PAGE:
Designing and Implementing MOOCs that Maximize Student Learning

Summary of a presentation by Seth Anderson (Duke), Amy Collier (Stanford), Cassandra Horlii (California Institute of Technology)

Amy: What is unique about online learning in MOOCs? Kurt Vonnegut once said “I want to stand as close to the edge as possible without falling over.” MOOCs are taking institutions and faculty to the edge. They present a unique design challenge. Some of the data makes this clear

In most of the MOOCs Stanford has offered, fewer than half the students have come from North America. Nearly half the people in a MOOC may not have a knowledge of English as a first language. They have a more varied educational and cultural background than in traditional courses.

The majority of active users say they’re taking the course for fun or a challenge, rather than a credential. The tendency to judge MOOCs based on completion rates overlooks the reasons why people join a MOOC. The majority engage in sampling behaviour – like the people in this webinar. Many are MOOC auditors, but they don’t engage, and they aren’t motivated by completion records.

A fun design challenge at Stanford has been to design MOOCs for reuse, by targeting local learning communities, eg. A database course used by local professors. We have some professors working on this with communities around the world.

Can we scaffold students’ prior knowledge? Can we design for learning in MOOCs?

Seth: how does one go about designing a pedagogically good course for 100,000 students? There weren’t exactly guidelines when we started, so we set about creating one to guide our faculty.

First, we need to follow sound learning principles, eg. to design goals and learning objectives. And we need to address the particular challenges of 100K students.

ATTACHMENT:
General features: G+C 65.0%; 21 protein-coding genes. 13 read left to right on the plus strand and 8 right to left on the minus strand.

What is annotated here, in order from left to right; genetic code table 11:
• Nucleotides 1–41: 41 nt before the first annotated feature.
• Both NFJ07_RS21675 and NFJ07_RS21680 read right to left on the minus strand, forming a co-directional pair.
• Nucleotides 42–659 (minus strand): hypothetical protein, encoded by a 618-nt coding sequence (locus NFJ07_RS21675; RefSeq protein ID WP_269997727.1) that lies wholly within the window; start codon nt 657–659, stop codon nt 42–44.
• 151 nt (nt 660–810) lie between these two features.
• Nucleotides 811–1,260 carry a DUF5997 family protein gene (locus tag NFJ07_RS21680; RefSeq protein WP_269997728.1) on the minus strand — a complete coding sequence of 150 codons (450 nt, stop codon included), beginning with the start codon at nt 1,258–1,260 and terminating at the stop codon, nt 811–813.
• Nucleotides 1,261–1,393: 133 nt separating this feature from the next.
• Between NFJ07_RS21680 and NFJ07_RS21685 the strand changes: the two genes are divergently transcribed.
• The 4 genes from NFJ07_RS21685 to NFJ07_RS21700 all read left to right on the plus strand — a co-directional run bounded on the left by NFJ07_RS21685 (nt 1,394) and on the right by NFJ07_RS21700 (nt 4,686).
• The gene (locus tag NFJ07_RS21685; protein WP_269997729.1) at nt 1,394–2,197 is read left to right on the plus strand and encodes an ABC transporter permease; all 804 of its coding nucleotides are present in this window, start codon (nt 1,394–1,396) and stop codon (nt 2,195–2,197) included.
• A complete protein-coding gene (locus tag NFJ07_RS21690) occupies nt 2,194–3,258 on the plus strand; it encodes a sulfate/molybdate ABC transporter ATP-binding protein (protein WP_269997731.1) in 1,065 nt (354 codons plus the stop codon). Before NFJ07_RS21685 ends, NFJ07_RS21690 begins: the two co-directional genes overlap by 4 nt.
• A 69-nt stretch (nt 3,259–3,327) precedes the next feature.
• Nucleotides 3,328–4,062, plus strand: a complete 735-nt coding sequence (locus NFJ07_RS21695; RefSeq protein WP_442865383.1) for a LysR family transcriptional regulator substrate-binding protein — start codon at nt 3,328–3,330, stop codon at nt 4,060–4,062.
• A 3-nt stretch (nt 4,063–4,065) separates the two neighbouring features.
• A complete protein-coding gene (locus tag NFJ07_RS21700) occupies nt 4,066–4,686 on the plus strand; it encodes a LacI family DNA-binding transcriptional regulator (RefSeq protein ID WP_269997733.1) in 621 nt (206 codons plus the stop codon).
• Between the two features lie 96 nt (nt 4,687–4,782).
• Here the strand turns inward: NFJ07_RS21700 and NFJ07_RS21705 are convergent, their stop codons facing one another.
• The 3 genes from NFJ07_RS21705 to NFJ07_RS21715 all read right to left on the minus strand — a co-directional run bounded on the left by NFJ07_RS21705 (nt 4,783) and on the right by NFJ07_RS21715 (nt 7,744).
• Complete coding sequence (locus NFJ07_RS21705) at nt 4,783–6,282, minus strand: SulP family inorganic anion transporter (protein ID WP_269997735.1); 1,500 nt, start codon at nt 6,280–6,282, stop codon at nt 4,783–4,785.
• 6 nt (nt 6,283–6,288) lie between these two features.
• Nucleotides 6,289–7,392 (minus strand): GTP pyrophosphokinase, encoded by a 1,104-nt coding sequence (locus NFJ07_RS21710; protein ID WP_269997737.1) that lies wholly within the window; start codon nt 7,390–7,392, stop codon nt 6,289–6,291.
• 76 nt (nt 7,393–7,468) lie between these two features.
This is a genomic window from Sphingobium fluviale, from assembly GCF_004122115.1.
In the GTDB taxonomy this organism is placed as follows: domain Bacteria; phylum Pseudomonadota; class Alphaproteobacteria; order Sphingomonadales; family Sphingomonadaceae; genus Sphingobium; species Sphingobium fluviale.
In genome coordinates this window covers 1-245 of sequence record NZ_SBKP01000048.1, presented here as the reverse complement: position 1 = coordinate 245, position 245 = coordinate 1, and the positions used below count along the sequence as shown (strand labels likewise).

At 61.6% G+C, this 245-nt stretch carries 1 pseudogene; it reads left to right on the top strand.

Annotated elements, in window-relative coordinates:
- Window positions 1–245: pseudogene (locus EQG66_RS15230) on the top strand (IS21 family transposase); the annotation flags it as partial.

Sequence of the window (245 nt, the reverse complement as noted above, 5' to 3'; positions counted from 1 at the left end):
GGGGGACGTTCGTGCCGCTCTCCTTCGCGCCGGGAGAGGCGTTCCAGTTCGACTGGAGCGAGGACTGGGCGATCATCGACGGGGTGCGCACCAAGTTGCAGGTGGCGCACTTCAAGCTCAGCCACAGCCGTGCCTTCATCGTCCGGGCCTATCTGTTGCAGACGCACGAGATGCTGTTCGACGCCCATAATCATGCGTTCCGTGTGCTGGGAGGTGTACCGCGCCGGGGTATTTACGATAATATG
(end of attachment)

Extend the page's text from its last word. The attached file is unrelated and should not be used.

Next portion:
The wide variation in student demographics – in a traditional course, you can make generalizations or assumptions because of the admissions process. But you can’t do this for a MOOC. Also, there’s a wide range of expectations – it’s difficult to design for so many objectives.

What are the strategies?
- clear communication
- consistent process
- supportive learning community

These might look familiar – they are fundamental to good course design.

Communication is particularly important in a MOOC. You have to make it clear exactly what it is that you need them to do. Answer questions up front, thoroughly and simply. Yes, students can ask each other what’s expected, but it’s up to instructors to make these clear. Students need to know what it takes to be successful.

Consistency: create a consistent process defining the way information flows between instructor and student. Minimize frustration and confusion by creating a consistent schedule and sticking to it (SD – that’s what I did not do in Change 11 & CFHE12, to our detriment).

Learning community: many modern learning theories talk about students constructing knowledge in a way that makes sense to them by connecting with the material and communities of enquiry. So provide a place where students can connect and construct – make sure the forum is used in a meaningful way. The instructor needs to provide guidance, but students bring in knowledge to be ‘sewn in’ to the large fabric of knowledge, and the instructor needs to be a part of this community.